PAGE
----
Teams have been spoiled by the star-studded free agent classes of recent offseasons, particularly when it comes to shortstops. The past two winters have seen the likes of Corey Seager, Carlos Correa (twice), Marcus Semien, Dansby Swanson, Trea Turner, and Xander Bogaerts hit the open market, giving teams in search of help at the position a plethora of All Stars to choose from. Teams in need of help at shortstop this winter have found themselves with slim pickings, however.
Just three players with recent experience at shortstop cracked MLBTR’s Top 50 MLB free agents list this offseason, and the highest rated among them (Gio Urshela) played just nine games at the position in 2023 before suffering a groin injury that leaves questions about his ability to handle the position defensively entering his age-32 campaign. That leaves just two players at the top of the offseason’s thin shortstop market, and both come with major question marks: longtime White Sox shortstop Tim Anderson, and former Mets, Guardians, and Dodgers infielder Amed Rosario. Both players had profiled as everyday regulars at the position entering the year but are coming off significant down seasons both at the plate and in the field.
Entering the 2023 season, Anderson was generally considered to be a top-10 shortstop in the majors. Over the previous four seasons, he had slashed an impressive .318/.347/.474 in 374 games while collecting two All Star appearances, a Silver Slugger award, and a seventh-place finish in AL MVP voting. His 123 wRC+ during that time frame ranked seventh among all shortstops in the majors, ahead of stars such as Marcus Semien and Francisco Lindor. Unfortunately, the 2023 campaign saw the 30-year-old struggle badly both at the plate and in the field. Anderson posted -2 Outs Above Average last year after posting a +5 figure over the preceding four seasons while slashing a putrid .245/.286/.296 in 524 trips to the plate. That performance translates to a wRC+ of 60, 40% worse than the league average hitter and the worst figure among all qualified major leaguers last year.
As for Rosario, the 28-year-old was once a consensus top-10 prospect in the sport but struggled early in his career as a member of the Mets. He took a significant step forward during his age-23 season, however, and from 2019 to 2022 was more or less a league average regular at shortstop with a .282/.315/.412 slash line good for a 101 wRC+. While his defensive chops at shortstop were questionable, he nonetheless accumulated a respectable 7.3 fWAR during that time, good for 19th among shortstops across those four seasons. Just as Rosario’s peak was less extreme than Anderson’s, so too was his downfall in 2023. Rosario’s overall offensive production dipped only slightly last year as he slashed .263/.305/.378 (88 wRC+) in 545 trips to the plate. Much of Rosario’s regression this season came in the field, as he posted a whopping -14 Outs Above Average at shortstop in 2023, putting him in the first percentile among all major leaguers according to Statcast.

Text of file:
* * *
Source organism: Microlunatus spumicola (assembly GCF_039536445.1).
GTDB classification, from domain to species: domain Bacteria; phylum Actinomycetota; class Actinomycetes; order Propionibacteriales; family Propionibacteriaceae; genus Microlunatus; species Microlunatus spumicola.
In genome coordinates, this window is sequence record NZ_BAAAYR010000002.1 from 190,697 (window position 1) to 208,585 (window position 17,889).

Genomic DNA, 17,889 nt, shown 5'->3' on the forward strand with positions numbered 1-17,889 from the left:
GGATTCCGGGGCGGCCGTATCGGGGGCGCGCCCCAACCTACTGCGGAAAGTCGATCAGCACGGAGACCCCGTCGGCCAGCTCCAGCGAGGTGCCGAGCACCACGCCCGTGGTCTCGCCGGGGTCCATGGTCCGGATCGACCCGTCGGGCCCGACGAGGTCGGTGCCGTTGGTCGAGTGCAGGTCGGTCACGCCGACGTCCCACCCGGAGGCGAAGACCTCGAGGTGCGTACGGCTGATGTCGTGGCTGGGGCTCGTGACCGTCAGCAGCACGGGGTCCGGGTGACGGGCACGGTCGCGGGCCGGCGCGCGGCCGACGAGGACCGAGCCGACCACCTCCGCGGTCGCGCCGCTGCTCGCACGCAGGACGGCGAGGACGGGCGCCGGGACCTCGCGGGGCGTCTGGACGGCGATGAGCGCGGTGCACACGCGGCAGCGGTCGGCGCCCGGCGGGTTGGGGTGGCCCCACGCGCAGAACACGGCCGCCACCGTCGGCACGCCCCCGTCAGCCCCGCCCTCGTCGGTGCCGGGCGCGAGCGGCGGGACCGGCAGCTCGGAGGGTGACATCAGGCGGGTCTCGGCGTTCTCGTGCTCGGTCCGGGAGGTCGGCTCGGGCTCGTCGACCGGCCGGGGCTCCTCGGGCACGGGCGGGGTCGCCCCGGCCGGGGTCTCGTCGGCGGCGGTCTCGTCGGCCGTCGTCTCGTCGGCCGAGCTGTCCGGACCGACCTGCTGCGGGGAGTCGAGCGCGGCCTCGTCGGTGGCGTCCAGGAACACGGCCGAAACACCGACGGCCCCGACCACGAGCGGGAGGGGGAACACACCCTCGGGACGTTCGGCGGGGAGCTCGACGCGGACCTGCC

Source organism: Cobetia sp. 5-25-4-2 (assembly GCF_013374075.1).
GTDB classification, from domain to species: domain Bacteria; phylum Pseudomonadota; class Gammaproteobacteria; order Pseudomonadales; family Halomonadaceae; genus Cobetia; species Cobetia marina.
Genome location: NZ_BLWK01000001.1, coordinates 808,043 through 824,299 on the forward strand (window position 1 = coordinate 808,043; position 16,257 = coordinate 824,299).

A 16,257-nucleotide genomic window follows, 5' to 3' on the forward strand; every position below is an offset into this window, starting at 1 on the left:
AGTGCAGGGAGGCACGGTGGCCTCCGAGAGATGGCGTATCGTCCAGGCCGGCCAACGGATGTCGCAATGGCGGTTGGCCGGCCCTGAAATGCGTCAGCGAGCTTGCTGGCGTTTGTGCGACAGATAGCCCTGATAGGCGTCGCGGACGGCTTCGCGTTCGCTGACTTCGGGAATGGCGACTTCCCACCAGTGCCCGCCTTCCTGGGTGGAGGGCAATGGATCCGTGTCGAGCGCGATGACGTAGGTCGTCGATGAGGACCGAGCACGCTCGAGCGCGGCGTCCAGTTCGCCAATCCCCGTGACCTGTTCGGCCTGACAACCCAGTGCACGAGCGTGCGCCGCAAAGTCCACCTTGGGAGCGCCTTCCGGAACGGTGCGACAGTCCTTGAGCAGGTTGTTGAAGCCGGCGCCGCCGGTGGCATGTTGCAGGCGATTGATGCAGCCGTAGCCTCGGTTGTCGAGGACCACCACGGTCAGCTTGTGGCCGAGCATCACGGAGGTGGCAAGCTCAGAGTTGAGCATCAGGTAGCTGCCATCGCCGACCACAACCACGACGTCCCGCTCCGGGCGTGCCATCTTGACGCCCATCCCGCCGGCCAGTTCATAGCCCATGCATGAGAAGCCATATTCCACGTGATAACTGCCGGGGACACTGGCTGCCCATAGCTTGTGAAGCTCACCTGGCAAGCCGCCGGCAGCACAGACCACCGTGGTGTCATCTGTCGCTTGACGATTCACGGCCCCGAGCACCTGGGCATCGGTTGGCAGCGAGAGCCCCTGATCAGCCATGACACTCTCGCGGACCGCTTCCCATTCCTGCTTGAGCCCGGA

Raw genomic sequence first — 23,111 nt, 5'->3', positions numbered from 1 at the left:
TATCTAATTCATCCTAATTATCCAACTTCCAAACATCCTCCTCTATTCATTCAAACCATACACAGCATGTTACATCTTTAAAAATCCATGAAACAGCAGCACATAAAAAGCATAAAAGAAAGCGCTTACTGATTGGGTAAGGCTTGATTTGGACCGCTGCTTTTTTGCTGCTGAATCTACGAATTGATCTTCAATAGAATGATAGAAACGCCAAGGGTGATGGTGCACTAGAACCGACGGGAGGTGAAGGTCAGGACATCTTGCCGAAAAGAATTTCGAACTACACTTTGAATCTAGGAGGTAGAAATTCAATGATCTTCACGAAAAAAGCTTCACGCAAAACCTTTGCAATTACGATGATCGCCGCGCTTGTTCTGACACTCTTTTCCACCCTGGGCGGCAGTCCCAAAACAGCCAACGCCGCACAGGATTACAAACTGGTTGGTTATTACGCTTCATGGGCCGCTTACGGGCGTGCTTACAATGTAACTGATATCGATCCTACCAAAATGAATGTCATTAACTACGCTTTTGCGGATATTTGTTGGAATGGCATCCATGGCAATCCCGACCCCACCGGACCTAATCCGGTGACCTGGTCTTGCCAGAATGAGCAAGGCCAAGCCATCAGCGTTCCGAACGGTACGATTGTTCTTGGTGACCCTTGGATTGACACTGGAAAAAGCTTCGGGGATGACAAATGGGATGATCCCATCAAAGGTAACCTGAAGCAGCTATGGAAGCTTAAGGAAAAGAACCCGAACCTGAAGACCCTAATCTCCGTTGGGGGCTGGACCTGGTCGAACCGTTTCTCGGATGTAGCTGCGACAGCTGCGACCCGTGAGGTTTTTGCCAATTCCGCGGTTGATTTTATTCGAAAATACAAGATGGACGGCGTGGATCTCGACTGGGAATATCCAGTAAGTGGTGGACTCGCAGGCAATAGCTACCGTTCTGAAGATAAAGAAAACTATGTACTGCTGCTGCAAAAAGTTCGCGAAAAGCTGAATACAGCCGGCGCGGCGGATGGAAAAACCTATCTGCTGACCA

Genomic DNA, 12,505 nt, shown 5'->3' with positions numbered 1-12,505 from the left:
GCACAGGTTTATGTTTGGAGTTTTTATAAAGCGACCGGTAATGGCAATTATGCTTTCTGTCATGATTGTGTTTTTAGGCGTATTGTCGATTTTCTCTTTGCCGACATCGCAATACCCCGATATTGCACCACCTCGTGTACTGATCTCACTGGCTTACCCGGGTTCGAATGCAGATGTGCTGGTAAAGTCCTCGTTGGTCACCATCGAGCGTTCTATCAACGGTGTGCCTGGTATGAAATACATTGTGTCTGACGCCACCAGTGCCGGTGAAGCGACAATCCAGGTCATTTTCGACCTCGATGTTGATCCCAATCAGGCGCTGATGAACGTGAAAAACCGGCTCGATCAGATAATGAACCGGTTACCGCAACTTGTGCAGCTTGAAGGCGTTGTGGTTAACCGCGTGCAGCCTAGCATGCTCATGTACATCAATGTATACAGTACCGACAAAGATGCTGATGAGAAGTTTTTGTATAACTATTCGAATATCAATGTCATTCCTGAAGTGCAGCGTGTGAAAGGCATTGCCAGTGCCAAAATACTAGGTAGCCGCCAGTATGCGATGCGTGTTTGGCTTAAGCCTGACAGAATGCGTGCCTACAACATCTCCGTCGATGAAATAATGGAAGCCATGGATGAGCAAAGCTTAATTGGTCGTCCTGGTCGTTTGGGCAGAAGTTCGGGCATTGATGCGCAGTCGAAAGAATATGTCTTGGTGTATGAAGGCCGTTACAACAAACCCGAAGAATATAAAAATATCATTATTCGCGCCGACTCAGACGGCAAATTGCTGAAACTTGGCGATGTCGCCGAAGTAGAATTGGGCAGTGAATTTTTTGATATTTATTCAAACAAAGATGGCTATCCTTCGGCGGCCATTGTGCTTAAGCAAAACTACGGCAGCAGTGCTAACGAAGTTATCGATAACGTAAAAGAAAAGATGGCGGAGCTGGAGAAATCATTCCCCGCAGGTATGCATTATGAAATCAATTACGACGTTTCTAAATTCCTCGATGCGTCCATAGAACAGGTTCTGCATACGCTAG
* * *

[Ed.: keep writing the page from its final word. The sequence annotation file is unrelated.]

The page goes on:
As worrisome as Anderson’s offensive woes and Rosario’s defensive struggles are, teams in need of a shortstop will be hard-pressed to find a better option available to them. While it seems there’s at least a decent chance that the Padres trade defensive stalwart Ha-Seong Kim this offseason, other top trade candidates capable of handling short such as Willy Adames of the Brewers appear unlikely to be moved at this point in the offseason. Free agency doesn’t offer much in the way of alternative options either. Looking beyond Urshela and his aforementioned defensive question marks, the list of available shortstops is made up primarily of aging veterans coming off down seasons like Brandon Crawford and Elvis Andrus and players who have struggled to stay on the field at all recently such as Nick Ahmed and Adalberto Mondesi.
Given the many question marks surrounding both players, rumors of interest have been relatively few and far between to this point in the offseason. The Angels were connected to Anderson back in November, and his presence could allow the club to give youngster Zach Neto more time in the minor leagues to develop after he was rushed to the majors last summer. As for Rosario, he’s been rumored as a potential target for the Red Sox and Blue Jays, though both clubs have added middle infielders since then in Vaughn Grissom and Isiah Kiner-Falefa, respectively.
As far as clubs who could be speculative fits for Anderson or Rosario this winter, the team that sticks out most as in need of a shortstop is the Marlins. Miami currently figures to utilize Jon Berti as their everyday shortstop despite him having started just 86 games at the position during his major league career, more than half of which came just last season. The Dodgers are also known to be on the lookout for an upgrade over their current tandem of Gavin Lux and Miguel Rojas at the position, while the Rays could use a shortstop given that Taylor Walls is still recovering from hip surgery while Wander Franco’s future in MLB is in question due to alleged inappropriate relationships with minors. The Mariners, A’s, and Pirates are among other clubs who could potentially benefit from adding another bat to their middle infield mix.
If your team needed to added a shortstop to its middle infield mix this winter, which would you rather sign? Would you value Anderson’s stronger defense and more impressive peak, or Rosario’s youth and stronger overall numbers last season?